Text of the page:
Winners and losers from latest drop in oil

Oil&Gas Materials 22 June 2017 16:41 (UTC +04:00)

Baku, Azerbaijan, June 22

By Leman Zeynalova – Trend:

Among the emerging markets, the main beneficiaries of the recent drop in oil prices are South Korea, India, Turkey, and South Africa, while the biggest losers are the Gulf States, Russia and Nigeria, says an analysis done by the UK-based consulting company Capital Economics.

That being said, while this helps to explain market moves over the past month, there are good reasons to think that in each case the impact on GDP growth from the latest drop in oil will be relatively small, said the analysis obtained by Trend.

“We doubt the most recent drop in oil prices will have a major bearing on the outlook for growth in emerging markets,” said the company. “For a start, it needs to be viewed in the context of the rally in oil prices over the first half of this year. Brent crude averaged $46 per barrel last year – not very different from its current level of $44 per barrel.”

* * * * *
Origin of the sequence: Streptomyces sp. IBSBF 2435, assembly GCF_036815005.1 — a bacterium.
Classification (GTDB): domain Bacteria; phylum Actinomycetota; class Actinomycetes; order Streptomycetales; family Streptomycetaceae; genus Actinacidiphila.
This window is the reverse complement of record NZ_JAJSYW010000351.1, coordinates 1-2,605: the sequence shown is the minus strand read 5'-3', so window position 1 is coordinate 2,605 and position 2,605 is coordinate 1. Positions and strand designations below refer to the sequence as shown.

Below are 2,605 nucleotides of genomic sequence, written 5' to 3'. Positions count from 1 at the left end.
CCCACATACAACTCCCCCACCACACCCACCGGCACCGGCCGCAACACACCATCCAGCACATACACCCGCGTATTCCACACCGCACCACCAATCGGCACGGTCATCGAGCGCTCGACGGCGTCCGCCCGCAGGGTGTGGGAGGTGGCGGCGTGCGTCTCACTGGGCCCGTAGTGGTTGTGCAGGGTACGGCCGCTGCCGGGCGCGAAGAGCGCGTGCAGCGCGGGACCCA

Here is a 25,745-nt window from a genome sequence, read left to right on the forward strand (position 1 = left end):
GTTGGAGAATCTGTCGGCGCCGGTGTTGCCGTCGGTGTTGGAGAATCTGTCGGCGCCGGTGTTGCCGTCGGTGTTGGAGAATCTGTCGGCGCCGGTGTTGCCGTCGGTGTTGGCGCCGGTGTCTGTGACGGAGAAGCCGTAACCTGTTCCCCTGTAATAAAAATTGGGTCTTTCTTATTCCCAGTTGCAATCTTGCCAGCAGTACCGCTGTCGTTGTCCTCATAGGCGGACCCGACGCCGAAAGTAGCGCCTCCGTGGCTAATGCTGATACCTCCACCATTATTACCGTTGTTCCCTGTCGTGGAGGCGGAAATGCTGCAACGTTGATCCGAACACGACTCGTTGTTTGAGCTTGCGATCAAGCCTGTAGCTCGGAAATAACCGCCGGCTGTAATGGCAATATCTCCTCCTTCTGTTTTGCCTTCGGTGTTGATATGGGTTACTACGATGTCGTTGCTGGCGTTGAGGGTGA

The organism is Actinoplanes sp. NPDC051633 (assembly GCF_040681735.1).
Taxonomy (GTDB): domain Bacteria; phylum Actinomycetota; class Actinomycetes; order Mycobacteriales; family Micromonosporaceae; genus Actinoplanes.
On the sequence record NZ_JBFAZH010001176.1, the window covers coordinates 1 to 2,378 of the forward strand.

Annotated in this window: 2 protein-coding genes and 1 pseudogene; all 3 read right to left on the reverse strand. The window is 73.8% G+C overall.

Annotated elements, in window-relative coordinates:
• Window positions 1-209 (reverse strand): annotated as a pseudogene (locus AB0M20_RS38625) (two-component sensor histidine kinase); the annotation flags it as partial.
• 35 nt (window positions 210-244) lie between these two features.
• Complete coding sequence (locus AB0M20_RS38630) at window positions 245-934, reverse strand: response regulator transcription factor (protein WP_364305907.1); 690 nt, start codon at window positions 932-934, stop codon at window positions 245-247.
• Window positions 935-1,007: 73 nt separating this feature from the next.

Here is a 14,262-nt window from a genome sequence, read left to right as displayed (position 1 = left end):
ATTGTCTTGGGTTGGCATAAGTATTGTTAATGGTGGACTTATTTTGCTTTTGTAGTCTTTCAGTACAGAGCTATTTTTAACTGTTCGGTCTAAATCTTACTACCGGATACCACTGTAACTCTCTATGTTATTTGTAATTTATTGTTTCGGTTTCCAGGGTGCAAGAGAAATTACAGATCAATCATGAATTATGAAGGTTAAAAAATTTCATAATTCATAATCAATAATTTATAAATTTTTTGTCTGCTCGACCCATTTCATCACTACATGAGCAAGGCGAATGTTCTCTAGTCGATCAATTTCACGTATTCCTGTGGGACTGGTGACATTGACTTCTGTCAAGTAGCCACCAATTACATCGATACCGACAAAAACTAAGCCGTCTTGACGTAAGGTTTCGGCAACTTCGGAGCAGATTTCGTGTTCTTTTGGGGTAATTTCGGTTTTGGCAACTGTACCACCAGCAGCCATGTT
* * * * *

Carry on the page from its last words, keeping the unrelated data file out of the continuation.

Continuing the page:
More fundamentally, the company analysts believe it’s important to note that movements in oil prices have no direct impact on real GDP (which, after all, abstracts from movements in prices).

“Instead, any impact on real GDP growth will come via the indirect effects caused by shifts in income. In other words, what matters is how the latest drop in oil transfers income from producers to consumers, and how this then effects spending decisions,” said Capital Economics.

First, in the case of oil consumers, the benefits from the drop in oil will come through a boost to real incomes, according to the analysts.

However, these benefits tend to be diffuse and, given that the latest drop in oil only reverses an earlier rise, there is unlikely to be a demonstrable impact on spending patterns, said Capital Economics.

“Second, there are several reasons to think that in the case of oil producers, the impact on incomes and spending will be limited too. For a start, in the Gulf, most of the hit to revenues falls on the government, who can smooth spending decisions,” the analysts believe.


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